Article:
School Resource Officer
School Resource Officers (SROs) are sworn law enforcement officers who are responsible for providing security and crime prevention services in the school environment.
SROs typically work closely with administrators in an effort to create a safer environment for both students and staff. The responsibilities of SROs are similar to regular police officers in that they have the ability to make arrests, respond to calls for service, and document incidents that occur within their jurisdiction. School resource officers typically have additional duties to include mentoring and conducting presentations on youth-related issues.
School resource officers have been in existence since 1953 when Flint, Michigan, provided the first documented SRO to their community. The topic was not broadly discussed in the years to follow but then in 1968, the Fresno, California, Police Department looked to the school resource officer program as a tool to revitalize its image in the eyes of its youth. This early adaptation of the program involved placing plain clothed officers in the middle schools and elementary schools to foster the relationship that the department had with the youth, which is still a goal of the program today.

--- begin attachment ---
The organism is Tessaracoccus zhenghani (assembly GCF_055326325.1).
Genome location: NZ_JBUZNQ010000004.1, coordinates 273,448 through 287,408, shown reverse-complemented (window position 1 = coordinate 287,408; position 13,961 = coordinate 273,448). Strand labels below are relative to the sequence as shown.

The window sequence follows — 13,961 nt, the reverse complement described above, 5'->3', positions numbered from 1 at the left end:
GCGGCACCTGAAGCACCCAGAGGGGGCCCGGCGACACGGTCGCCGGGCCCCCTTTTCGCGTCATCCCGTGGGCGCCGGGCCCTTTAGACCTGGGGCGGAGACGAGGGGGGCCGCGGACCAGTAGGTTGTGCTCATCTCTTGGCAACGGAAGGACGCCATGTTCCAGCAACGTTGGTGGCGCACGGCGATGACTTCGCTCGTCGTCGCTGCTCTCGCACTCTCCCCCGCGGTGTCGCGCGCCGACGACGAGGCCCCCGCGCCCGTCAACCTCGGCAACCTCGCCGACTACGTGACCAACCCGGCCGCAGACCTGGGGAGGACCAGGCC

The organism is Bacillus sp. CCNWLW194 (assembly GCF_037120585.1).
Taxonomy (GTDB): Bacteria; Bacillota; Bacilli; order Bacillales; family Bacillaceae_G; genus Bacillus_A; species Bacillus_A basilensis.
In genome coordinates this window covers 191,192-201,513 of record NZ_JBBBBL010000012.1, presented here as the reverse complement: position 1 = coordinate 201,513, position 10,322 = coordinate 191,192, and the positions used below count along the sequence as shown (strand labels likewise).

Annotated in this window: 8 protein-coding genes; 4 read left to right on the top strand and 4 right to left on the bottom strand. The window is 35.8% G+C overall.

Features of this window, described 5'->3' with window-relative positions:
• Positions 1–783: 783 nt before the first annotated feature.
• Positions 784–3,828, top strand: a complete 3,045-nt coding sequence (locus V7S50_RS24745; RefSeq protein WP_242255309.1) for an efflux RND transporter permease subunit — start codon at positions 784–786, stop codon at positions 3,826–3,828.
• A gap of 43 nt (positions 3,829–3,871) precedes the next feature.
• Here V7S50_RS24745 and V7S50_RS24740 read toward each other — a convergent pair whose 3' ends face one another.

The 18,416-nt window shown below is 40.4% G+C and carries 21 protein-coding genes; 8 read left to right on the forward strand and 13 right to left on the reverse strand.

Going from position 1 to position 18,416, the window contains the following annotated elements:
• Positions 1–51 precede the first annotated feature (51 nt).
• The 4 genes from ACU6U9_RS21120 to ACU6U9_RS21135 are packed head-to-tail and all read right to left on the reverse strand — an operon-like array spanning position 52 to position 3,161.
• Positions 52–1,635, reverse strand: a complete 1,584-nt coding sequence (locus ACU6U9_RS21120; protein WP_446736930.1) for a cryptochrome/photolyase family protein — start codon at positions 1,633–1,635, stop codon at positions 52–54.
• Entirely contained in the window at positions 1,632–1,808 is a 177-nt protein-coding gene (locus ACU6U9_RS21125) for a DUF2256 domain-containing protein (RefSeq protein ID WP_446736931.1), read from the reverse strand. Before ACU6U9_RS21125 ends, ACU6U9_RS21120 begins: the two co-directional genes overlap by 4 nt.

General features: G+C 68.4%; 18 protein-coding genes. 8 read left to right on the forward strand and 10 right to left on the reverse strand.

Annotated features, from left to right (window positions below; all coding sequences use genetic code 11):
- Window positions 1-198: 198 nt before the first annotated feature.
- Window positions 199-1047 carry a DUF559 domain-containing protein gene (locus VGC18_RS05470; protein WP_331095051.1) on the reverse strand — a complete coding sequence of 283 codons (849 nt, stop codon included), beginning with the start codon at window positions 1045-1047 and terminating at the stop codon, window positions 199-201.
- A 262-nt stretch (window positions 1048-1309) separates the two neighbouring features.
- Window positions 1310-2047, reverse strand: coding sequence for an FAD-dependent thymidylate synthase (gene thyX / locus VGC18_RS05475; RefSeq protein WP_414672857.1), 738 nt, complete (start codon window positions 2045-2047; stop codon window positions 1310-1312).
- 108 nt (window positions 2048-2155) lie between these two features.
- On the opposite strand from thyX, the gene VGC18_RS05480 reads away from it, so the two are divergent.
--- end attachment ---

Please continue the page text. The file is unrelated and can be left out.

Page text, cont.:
Although Fresno’s program began with non-uniformed officers, it has progressed into what is seen in most communities today to include a uniformed officer, operating a marked police vehicle, and who is responsible for safety and security on the school property. In addition to these responsibilities, Resource Officers must be able to communicate effectively with school officials and be able to address a variety of situations. They must also be willing to communicate with parents, assist with behavior issues and give presentations when necessary.
The Ypsilanti Police Department is proud to partner with the Ypsilanti Community Schools and has a SRO assigned to the Middle School. This is in addition to the Sheriff’s Deputy that patrols the High School. The two SROs work together in concert to solve issues that span the two schools.